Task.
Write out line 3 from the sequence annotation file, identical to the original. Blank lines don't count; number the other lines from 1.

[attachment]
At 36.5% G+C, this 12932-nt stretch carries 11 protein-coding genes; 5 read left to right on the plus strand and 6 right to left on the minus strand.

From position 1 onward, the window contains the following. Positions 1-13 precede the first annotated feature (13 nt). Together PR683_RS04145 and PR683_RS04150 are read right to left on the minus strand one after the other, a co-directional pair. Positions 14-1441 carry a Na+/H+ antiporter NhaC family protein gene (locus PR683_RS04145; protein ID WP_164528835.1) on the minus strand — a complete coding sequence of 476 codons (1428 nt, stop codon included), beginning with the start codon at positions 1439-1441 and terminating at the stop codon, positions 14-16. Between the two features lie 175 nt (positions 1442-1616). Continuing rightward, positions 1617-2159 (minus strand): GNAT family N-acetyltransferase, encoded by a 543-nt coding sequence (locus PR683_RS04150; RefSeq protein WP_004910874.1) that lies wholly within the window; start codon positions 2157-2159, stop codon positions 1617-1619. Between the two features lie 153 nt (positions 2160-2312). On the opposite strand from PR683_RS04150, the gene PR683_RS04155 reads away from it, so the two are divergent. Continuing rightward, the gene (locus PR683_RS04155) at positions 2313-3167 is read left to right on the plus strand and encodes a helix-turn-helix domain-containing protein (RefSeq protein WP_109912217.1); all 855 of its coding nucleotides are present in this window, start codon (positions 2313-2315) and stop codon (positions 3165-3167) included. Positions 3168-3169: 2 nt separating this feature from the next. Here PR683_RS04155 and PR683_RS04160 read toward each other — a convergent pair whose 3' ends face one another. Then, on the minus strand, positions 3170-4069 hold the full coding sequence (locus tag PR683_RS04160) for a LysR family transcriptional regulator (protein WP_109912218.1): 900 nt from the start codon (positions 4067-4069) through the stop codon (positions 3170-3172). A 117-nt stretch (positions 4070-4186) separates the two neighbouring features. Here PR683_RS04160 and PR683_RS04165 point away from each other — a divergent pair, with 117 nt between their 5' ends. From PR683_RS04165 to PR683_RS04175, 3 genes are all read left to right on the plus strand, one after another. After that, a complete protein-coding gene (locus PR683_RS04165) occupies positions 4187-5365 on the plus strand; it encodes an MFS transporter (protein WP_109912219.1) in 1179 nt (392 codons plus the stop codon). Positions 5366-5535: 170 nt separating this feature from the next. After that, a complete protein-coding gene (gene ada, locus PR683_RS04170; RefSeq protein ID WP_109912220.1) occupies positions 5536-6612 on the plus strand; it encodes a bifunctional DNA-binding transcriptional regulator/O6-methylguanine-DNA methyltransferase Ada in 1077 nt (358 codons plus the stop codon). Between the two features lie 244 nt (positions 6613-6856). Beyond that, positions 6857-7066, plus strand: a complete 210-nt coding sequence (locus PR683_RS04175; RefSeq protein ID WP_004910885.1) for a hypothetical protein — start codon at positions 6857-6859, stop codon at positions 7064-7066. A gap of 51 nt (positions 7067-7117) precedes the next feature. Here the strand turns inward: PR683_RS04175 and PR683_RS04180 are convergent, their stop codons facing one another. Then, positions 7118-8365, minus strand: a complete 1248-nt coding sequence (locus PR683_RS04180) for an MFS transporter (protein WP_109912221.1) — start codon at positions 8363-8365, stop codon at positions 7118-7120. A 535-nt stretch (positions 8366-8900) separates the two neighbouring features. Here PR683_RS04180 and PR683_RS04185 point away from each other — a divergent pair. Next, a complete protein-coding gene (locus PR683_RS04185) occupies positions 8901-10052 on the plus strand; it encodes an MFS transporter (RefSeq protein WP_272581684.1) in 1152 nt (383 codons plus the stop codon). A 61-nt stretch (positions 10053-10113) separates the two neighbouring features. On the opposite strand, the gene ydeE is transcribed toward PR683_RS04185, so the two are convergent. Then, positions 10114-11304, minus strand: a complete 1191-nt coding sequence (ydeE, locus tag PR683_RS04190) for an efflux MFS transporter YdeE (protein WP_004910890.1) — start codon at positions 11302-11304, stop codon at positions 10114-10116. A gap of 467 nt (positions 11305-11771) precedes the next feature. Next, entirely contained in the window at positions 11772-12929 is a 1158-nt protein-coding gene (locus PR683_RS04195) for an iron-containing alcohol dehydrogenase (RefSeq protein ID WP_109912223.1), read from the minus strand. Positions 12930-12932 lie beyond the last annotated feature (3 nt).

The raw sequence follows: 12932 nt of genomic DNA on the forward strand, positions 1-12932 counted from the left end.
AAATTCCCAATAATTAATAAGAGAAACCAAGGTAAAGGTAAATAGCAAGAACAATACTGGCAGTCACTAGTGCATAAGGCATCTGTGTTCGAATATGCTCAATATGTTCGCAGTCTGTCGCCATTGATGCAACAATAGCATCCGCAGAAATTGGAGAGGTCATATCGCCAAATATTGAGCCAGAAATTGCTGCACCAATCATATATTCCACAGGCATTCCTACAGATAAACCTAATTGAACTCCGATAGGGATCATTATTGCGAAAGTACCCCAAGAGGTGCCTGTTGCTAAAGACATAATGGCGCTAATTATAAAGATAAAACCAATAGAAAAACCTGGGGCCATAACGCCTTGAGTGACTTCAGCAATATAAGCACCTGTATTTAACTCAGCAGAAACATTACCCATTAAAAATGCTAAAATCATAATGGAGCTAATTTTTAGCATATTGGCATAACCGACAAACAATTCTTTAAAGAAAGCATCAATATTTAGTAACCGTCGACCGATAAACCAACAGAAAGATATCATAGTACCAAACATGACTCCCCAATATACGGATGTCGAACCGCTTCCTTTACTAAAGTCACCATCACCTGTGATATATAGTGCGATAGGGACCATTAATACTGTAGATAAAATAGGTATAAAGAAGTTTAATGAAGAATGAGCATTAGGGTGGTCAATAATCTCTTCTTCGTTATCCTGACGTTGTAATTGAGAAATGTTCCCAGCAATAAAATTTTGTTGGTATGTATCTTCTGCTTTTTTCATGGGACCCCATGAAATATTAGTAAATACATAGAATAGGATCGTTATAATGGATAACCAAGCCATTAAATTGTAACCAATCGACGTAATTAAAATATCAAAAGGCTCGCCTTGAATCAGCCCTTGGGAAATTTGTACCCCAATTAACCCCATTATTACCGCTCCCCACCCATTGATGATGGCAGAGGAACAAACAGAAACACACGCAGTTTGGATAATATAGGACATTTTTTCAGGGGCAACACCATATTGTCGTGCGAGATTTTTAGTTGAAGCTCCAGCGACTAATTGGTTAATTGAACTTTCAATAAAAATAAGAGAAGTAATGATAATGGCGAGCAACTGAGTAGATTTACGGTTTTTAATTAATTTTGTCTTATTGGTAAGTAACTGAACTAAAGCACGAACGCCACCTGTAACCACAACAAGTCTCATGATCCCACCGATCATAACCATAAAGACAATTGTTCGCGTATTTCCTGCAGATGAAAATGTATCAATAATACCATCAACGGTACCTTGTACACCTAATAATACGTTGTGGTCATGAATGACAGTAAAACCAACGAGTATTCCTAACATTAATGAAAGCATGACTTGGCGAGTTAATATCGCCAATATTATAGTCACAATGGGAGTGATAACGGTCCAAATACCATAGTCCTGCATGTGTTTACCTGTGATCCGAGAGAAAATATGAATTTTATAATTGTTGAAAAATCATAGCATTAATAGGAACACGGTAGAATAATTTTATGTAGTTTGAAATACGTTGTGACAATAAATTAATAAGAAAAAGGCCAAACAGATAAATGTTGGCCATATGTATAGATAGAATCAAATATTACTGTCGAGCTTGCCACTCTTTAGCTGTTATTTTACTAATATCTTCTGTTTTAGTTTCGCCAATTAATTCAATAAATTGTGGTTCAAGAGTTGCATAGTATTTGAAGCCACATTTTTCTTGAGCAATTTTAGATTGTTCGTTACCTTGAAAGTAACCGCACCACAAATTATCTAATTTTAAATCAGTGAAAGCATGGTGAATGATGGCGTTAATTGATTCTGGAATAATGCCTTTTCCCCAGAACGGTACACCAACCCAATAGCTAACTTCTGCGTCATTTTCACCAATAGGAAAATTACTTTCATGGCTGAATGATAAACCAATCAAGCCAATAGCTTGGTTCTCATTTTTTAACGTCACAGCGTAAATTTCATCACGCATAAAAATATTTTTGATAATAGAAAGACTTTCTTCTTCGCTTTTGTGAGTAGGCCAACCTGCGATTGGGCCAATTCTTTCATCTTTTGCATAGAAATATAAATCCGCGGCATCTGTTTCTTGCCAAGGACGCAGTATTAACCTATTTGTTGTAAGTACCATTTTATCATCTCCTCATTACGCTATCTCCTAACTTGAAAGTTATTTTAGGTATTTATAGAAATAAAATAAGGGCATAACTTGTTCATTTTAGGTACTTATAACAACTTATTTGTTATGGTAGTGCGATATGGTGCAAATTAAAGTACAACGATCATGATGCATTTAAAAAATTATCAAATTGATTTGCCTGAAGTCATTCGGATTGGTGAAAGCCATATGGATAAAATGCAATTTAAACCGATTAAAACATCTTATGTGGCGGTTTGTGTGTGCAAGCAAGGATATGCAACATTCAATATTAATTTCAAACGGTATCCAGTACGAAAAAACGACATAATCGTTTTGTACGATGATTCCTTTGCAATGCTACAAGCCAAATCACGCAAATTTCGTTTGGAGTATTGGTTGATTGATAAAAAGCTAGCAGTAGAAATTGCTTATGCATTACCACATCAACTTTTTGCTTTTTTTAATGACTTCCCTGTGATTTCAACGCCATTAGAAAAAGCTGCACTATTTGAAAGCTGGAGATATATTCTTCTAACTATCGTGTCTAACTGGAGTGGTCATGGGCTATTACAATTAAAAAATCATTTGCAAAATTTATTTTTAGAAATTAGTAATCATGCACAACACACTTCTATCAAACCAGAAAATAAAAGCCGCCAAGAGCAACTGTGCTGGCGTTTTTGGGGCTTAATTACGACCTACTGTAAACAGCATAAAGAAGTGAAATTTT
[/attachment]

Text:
The raw sequence follows: 12932 nt of genomic DNA on the forward strand, positions 1-12932 counted from the left end.